On Friday 28 October 2016 one of our members, Charles Buckler, gave a very interesting talk (with songs) on the subject of Thomas Hardy, poet, musician, and novelist. Continue reading
On the 23rd September 2016, in the Wincanton Memorial Hall; Peter Fitzgearld will give a talk on,
Nathaniel Ireson has long deserved to be restored to his rightful place as one of the leading West Country architects of the early 18th century, and in Peter FitzGerald he has found an author worthy of his achievements.
Peter FitzGerald, who lives near Wincanton and has a particular interest in architecture, has undertaken extensive research which has uncovered the very large number of houses, churches and other buildings on which Ireson worked.
Peter FitzGerald’s patient research has unearthed evidence of at least forty other houses that Ireson designed, many of them in the Provincial Baroque style that was his hallmark. One of the book’s strengths is the detailed appendix listing the buildings on which Ireson worked. Ireson made his home in Wincanton, where he set up a delft pottery. He carved church monuments and played a crucial role in the rebuilding of Blandford Forum after the Great Fire of 1731. By the time of his death in 1769, he was a highly regarded architect, whose legacy lives on throughout the West Country.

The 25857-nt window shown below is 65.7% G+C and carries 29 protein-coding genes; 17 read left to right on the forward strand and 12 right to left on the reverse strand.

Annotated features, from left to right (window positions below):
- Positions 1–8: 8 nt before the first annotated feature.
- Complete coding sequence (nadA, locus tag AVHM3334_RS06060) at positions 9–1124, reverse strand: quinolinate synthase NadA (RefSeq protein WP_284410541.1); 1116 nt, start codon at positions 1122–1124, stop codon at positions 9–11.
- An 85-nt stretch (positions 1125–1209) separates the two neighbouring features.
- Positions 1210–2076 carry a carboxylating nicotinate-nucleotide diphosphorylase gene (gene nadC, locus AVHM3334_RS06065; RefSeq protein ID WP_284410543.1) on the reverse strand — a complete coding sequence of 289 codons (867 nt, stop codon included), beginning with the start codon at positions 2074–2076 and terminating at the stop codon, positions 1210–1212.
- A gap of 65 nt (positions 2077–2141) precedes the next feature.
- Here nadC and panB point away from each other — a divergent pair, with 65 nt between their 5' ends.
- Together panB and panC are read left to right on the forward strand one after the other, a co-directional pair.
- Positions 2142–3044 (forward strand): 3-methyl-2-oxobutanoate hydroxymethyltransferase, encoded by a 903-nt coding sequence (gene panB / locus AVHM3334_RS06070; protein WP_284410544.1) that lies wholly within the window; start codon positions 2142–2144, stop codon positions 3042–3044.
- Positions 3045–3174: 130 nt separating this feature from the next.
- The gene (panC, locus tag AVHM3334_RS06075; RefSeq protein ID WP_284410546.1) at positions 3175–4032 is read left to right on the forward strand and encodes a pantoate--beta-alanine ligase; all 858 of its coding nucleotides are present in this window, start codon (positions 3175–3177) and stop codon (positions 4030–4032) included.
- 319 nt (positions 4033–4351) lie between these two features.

Peter makes a strong case for the importance of this neglected architect-builder-entrepreneur, who became Wincanton’s biggest employer and principal citizen.
It is sad that his name is no longer known outside the town, but Peter FitzGerald’s fascinating new book – Nathaniel Ireson of Wincanton, Architect, Master Builder and Potter – should redress that situation (and raise money to restore the imposing Ireson statue in Wincanton churchyard).
Wincanton Memorial Hall 23rd September 2016 7.30 PM
Cost; £5 Non Members, £2 Members
With a free-lance career in legal research Susan Maltin is to give a talk on the
Life of a Historical Researcher.
7.30 p.m. in the Memorial Hall Cost; Non-Members £5 Members £2
If Middle East History is your thing or you are just interested, then come along to the Wincanton Memorial Hall on 29th April 2016.